Tbilisi Art Fair bridges the chasm of inclusion in the global art world


Art fairs are the places where you meet like-minded people, among other things, fun and enlightening. When I go to fairs, I am presented with more than just art; it is the change of mentality that quickly takes place following meetings with individuals from diverse backgrounds. With reluctant wonder, I now visit art exhibits, inspect works of art, and spend time listening to the eccentric people I meet. We are immensely lucky as human beings to be able to see art at fairs, to understand it and to react to it. The third edition of the Tbilisi Art Fair, which takes place in Georgia, is an event where a person would like to spend enough time. TAF hosts galleries, artists, professionals, art lovers, organized art events, performances, conferences, concerts, as well as a parallel program across Tbilisi, and much more. Hungary, Ukraine, Lithuania, Azerbaijan, Iran, Russia, Turkey, Armenia, Bulgaria, Latvia, Poland, United States, Japan, Spain, Germany, France, Switzerland, United Kingdom, Italy, Belgium, Austria, Israel, China, and India are among the nations present at the 2022 edition. Tbilisi Art Fair also includes many Ukrainian artists, especially from the youth photography scene.

The Arc de Triomphe Wrapped, Paris, 2021, Luca Battaglia Image: Courtesy of Tbilisi Art Fair

A mistake that has recently come to light is that buying expensive paintings qualifies you as an art collector. Collectors appreciate the importance that vibrant artists bring to communities, and they can spark interest in a certain artist’s work. This investment allows artists to continue working, establish their notoriety, evolve and generate more value. Sarah Thornton mentions in her book Seven days in the art world that investing in art is similar to real estate rather than stocks. Some of Andy Warhol’s works are studios in the middle of a building with northern exposure, while others are penthouses with 360-degree views. A part of Cisco, on the other hand, is still just a part of Cisco. TAF sells works at all prices; a savvy collector or first-time buyer can find joy in spending less than €1,000, as well as buying works by more established artists for less than €10,000.

Blue Pool, 2021, Ilia Balavadze |  Tbilisi Art Fair |  STIRworld
blue pool2021, Ilya Balavadze Image: Courtesy of Tbilisi Art Fair

Georgian galleries participating in the fair include LC Queisser and Window Project, presenting artists such as Tea Gvetadze, Ketuta Alexi-Meskhishvili, Uta Bekaia, Tamara KE, Anna KE, Gvantsa Jishkariani. Also exhibits the Georgian painter Vera Pagava, who emigrated to France in 1923. International art galleries are well represented at the TAF with Parisians Odile Ouizeman, Nivet Carzon, and a group of young artists including Yves Bartlett, the French from Algerian- Original Cino, Timothée Li, French ceramist Daria Krotova and Uzbek artist Aleksander Barkovskiy, and many others.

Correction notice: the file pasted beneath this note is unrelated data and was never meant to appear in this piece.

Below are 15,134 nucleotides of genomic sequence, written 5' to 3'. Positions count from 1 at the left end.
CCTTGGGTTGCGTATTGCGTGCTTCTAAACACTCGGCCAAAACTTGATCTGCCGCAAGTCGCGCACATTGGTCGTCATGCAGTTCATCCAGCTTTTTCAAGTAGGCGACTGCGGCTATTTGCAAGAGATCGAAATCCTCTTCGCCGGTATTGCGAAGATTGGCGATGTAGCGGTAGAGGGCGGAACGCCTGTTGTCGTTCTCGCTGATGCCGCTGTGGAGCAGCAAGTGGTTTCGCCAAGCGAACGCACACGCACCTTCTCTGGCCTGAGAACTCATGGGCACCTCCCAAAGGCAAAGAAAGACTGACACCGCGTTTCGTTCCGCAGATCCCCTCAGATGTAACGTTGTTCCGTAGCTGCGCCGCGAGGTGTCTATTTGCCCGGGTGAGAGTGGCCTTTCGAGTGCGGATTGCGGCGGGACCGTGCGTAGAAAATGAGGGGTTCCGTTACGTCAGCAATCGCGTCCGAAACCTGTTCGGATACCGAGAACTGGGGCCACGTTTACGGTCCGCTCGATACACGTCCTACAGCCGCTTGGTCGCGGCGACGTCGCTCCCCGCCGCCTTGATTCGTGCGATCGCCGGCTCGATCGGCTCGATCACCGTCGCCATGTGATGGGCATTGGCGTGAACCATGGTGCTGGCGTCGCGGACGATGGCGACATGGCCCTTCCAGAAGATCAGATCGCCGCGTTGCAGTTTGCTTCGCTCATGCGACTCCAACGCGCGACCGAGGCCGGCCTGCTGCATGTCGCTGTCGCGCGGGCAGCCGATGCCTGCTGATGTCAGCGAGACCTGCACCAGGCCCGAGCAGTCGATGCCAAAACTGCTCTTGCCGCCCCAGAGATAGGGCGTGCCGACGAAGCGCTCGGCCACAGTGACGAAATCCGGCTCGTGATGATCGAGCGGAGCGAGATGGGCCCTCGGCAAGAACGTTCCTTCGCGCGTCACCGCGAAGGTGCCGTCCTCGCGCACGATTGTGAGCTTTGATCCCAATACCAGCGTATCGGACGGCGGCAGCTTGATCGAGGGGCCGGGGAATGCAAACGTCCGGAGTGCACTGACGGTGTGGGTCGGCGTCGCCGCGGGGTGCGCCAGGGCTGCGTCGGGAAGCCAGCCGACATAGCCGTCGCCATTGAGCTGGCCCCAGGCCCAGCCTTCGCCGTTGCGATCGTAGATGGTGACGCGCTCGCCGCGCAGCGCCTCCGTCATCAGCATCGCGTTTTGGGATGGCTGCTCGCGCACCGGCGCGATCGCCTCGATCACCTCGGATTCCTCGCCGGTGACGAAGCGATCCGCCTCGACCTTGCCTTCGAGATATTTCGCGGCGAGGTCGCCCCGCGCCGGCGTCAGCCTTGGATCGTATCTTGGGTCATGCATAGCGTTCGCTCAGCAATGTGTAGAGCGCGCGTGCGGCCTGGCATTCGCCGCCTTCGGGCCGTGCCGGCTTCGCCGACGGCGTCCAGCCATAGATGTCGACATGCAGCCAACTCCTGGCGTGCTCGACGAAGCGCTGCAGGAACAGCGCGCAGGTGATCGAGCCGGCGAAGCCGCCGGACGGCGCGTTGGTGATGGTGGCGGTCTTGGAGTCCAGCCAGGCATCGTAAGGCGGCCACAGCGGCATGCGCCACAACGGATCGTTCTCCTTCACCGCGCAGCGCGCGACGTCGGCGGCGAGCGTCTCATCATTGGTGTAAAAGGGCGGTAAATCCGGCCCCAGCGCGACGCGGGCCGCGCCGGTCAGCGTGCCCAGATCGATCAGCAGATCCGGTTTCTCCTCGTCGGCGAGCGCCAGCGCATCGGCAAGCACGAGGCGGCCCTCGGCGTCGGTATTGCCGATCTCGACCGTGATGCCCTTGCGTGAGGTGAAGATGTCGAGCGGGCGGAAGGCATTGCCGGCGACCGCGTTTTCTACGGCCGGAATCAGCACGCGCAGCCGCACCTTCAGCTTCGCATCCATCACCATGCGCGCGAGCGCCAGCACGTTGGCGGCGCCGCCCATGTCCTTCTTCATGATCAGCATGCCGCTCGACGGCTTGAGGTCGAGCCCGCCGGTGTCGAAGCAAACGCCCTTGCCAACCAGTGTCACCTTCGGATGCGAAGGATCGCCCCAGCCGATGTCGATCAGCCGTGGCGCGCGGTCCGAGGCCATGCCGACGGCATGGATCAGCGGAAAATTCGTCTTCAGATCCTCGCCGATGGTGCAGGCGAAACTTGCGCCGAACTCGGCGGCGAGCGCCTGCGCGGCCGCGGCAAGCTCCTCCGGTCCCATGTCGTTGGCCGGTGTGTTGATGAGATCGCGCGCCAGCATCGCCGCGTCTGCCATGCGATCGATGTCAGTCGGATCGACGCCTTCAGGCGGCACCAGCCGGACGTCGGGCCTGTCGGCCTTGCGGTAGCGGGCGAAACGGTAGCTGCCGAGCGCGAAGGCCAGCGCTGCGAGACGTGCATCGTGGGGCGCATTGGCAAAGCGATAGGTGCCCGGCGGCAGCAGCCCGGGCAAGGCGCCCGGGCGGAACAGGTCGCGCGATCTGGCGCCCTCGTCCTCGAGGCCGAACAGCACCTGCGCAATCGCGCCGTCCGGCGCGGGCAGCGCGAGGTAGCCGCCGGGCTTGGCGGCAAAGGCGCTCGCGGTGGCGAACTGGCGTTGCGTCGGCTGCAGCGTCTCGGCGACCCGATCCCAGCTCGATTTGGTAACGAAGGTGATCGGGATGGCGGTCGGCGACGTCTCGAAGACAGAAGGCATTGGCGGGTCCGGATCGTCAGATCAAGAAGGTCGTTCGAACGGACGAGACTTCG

Among the 36 artists presenting their works in the Hive section, which caters mainly to young and emerging contemporary artists of all ages and nationalities who do not yet have a gallery representation, TAF highlights the paintings of Lizi Budagashvili, who lives in New York; the landscapes of Tsisia Kiladze, the polaroids of Alexandre Bagrationi-Davidoff, the digital works of Alex Kiessling, and the installation of the British artists David Penny and many others.

Landscape, oil on cardboard, GogiTotibadze |  Tbilisi Art Fair |  STIRworld
Landscape, oil on cardboard, Gogi Totibadze Image: Courtesy of Tbilisi Art Fair

In partnership with QGallery in Baku, the fair also features works by Japanese artist Masao Yamamoto, nine young photographers from the MYPH photography school, as well as sculptures and light installations by visual artist Rashad Alabarov. Add to this a rich parallel program of exhibitions in galleries, art centers and museums. TAF’s Talks program addresses issues such as wartime design, the NFT market, gender and equality issues, and Georgian design in the international marketplace, with local and international speakers.

Chanel House, October 1990, Thierry Bouët;  R: Couple, 2012watercolor on paper, VakhoBugadze|  Tbilisi Art Fair |  STIRworld
L : Chanel House, October 1990, Thierry Bouët; R: Couple, 2012 watercolor on paper, Vakho Bugadze Image: Courtesy of Tbilisi Art Fair

With a focus on empowering up-and-coming artists and small or medium-sized galleries that genuinely support their artists, but don’t have many opportunities to be present at the big, overpriced or closed international fairs, TAF revitalizes the local and international art scene. expanding opportunities for art scenes, particularly in the Caucasus, Central and Eastern Europe, and providing access to artists that are hard to find in central art markets. TAF is therefore both a tool to facilitate the acquisition of works of art and a launching pad for international initiatives and opportunities for creative mobility and exchanges.

Birch Bone, 2020, mixed media on velvet, Thea Gvetadze |  Tbilisi Art Fair|  STIRworld
birch bone2020, mixed media on velvet, Thea Gvetadze Image: Courtesy of Tbilisi Art Fair

The Tbilisi Art Fair started on September 22 and continues until September 25, 2022.

Tbilisi Art Fair 2022 in Georgia Image: Courtesy of tbilisiartfair on Instagram


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